Just Grazing

A Goat, Chicken, Dog Story

Loretta (left) and Lorilei at new farm home in Michigan

Loretta (left) and temporary companion Lorilei at new farm home in Michigan

One man.  An aging, incontinent dog. A pregnant goat. Six rowdy chicks. All traveling together for 15 hours across America’s heartland from North Carolina to Michigan.

It was a mission for a family beginning a new sustainable farm, but before it was complete there was a lot of hand-wringing.

Kent City, Mich., is a stone’s throw north of Grand Rapids, the cultural, medical and business epicenter of Western Michigan.  Its rich farmland produces a variety of crops along the area’s well-named Fruit Ridge, where fruit, mainly apples, flourish. Dairy cattle are plentiful, too, and far outnumber dairy goats, but the milk goat population is increasing. There were 11,800 dairy goats in Michigan when this year began, an increase of 500.

Now there is one more, Hardscrabble Loretta. A Nubian dairy goat, she is scheduled to give birth in a few weeks to multiple kids. Loretta was accompanied on the 800-mile journey by Lorilei, a doeling born on our farm eight months ago.  Goats are herd animals, so they do not do well alone.

Although, on this trip, Loretta was hardly alone.

We left before the sun came up, pulling a horse trailer with our pickup.  Wired like Elwood Blues of The Blues Brothers, we were  thinking, “It’s 800 miles to Kent City, we’ve got a full tank of gas, half a pack of Honeycombs, it’s dark and we’re wearing sunglasses. Hit it!”

In case you haven’t heard, America’s highways are a disaster zone. Potholes the size of a goat are as common as mile markers. So stopping regularly to check the animal circus on wheels was not only a relief to them, but the driver.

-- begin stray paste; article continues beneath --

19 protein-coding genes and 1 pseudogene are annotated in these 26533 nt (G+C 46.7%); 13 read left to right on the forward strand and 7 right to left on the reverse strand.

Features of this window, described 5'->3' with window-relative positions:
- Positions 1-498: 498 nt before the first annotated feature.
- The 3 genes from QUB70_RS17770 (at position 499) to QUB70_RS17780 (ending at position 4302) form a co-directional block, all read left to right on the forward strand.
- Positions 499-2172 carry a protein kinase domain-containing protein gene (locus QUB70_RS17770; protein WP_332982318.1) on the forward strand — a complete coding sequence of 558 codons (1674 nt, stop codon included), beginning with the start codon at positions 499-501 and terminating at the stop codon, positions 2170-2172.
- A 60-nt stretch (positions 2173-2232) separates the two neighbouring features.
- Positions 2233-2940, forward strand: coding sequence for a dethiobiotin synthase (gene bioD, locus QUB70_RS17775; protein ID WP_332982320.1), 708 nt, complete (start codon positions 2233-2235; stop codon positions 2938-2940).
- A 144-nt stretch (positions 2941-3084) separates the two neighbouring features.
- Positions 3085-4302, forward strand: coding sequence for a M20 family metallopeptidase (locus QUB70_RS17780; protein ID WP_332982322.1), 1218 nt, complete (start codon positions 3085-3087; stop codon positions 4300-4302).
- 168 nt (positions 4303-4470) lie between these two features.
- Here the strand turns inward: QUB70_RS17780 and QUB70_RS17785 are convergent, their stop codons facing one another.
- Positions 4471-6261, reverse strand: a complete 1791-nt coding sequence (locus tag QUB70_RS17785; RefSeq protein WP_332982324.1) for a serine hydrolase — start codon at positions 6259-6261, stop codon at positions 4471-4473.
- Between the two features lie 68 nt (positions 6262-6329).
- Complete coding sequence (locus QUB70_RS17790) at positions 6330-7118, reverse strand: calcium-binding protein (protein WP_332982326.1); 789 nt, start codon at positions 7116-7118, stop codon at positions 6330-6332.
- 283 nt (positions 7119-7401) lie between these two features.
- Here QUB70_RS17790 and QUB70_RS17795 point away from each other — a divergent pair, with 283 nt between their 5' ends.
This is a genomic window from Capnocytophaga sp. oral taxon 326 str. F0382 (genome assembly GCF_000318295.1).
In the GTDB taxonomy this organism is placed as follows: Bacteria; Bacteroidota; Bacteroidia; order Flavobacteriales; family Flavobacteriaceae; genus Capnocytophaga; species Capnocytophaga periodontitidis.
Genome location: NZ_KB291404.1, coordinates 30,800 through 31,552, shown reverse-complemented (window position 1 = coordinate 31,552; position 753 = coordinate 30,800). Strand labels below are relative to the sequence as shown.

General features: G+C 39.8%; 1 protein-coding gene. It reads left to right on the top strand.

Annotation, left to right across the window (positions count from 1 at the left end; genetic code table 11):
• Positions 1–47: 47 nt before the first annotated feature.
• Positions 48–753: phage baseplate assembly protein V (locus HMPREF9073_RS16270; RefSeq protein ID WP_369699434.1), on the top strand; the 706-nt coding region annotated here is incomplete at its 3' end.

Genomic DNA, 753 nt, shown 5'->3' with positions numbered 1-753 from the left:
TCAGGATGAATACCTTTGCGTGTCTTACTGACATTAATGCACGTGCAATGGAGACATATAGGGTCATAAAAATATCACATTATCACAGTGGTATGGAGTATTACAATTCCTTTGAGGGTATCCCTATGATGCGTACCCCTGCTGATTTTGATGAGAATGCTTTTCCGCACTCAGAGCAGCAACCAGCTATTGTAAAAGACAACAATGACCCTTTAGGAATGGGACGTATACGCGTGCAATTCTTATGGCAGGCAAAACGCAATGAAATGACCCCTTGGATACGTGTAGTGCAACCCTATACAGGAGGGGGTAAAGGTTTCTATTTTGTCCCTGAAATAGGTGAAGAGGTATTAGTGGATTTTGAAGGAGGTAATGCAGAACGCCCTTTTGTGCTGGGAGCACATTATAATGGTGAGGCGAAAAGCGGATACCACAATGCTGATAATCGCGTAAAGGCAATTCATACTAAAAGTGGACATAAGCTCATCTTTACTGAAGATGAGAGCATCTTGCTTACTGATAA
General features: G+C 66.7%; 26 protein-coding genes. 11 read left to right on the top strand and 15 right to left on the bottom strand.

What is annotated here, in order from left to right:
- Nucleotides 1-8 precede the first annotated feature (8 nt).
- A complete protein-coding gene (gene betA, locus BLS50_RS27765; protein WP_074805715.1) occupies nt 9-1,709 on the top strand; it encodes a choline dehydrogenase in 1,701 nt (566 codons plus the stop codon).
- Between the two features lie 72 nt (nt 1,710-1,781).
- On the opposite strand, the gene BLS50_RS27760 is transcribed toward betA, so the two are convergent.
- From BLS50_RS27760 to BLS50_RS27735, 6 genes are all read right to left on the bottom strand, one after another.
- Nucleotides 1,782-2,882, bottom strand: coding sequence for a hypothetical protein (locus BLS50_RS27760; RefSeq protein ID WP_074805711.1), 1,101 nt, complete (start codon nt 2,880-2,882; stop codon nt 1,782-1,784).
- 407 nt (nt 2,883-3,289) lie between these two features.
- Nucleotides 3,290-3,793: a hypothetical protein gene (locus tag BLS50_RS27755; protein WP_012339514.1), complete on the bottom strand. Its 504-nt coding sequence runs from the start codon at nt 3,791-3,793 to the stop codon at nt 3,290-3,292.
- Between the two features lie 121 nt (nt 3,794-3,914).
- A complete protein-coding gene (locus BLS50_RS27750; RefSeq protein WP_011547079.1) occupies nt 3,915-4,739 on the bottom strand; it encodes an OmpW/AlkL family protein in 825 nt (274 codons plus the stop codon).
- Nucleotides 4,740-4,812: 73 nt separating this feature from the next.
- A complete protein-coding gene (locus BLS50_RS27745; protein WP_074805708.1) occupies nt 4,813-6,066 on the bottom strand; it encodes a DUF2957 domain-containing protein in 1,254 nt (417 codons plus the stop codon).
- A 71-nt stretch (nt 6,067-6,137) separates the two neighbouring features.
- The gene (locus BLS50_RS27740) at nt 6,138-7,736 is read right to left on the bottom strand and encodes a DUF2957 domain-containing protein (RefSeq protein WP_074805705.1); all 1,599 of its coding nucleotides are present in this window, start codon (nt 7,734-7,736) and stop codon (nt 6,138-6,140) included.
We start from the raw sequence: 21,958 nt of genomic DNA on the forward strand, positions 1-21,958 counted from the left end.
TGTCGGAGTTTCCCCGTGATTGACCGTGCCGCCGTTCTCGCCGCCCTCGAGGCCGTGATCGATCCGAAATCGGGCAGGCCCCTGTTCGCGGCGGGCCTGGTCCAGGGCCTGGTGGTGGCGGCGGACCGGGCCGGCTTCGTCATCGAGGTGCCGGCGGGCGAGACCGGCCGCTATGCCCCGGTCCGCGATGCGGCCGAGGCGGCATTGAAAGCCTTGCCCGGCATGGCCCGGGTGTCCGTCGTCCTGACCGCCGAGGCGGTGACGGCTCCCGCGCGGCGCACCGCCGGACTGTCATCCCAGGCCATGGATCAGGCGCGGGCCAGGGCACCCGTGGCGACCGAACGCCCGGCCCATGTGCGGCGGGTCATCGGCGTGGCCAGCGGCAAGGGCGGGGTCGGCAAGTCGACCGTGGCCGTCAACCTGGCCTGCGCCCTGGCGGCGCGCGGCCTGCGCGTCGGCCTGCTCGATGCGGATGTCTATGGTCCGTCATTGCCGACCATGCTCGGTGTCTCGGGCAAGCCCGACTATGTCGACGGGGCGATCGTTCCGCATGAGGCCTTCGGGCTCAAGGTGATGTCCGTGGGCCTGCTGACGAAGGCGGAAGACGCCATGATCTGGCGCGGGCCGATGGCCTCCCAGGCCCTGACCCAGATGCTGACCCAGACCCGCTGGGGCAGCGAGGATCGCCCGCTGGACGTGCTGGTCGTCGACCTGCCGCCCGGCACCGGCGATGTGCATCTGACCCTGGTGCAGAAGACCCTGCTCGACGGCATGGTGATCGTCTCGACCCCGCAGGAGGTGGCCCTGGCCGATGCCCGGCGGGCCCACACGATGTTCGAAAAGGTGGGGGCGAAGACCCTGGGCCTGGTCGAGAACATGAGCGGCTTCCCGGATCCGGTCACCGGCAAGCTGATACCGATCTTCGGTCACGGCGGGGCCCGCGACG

Although the incontinent dog seemed genuinely embarrassed to have her diaper changed at a Love’s Truck Plaza, she peed with abandon in the grassy area.  The highway jostling didn’t seem at the time to have upset the goats, and the six heritage breed laying hens brooded on our farm had laid two eggs in their straw-filled crate next to the goats.

They were scratching and clucking as though it was just another day on the job.

We stopped every two hours to check on everyone, especially the pregnant goat. She seemed fine, and we were humming “Don’t worry ’bout a thing, ‘Cause every little thing gonna be all right.”

Little did we know that shortly after we arrived at Frontage Road Farm in Kent City, Loretta would begin showing signs that it was time to give birth–pawing the ground, making her bed, arching her back, to name a few. How could this be? We thought she was due at the end of April, not the end of March. How could we have so badly miscalculated?

A kidding stall had not yet been prepared, so one was hastily set up in their barn. Meanwhile, Lorretta now appeared to be having contractions, and she would not lie down. We took her temperature, which was normal.

So we slept in the barn, first one night and then a second, with a skinny little black cat named Rosebud purring in our ear.

After being on her feet and without sleep for more than 24 hours and enduring contractions, Loretta was exhausted.  When we put our arms under her chest and abdomen and lifted to give her some relief, she sank into them. We eased her down to the straw bedding on the stall floor, and within minutes she was asleep next to us, snoring like a chainsaw.

Two days and two visits by the veterinarian later, she was returning to normal. The contractions were gone, she was walking, lying down and chewing her cud, and a least one kid could be felt in her swollen belly.

Hopefully, she’s back on track for a late April kidding.

Meanwhile, the rowdy chicks settled into their new yard and coop hardly missing a beat, which was a surprise because it only takes a little trauma to lock them up tight for weeks.

Loretta is in warm and loving hands now, dodging snowflakes and working her way toward what we hope will be an easy and successful kidding in a few weeks.














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How We Roll
Farm Star

Our honeybees forage on a variety of crops planted on the farm, as well as native species of trees, plants and weeds.

We have many visitors to the farm each year. No visit is complete without some goat petting. When it's blueberry-picking season, the goats love culled berries.

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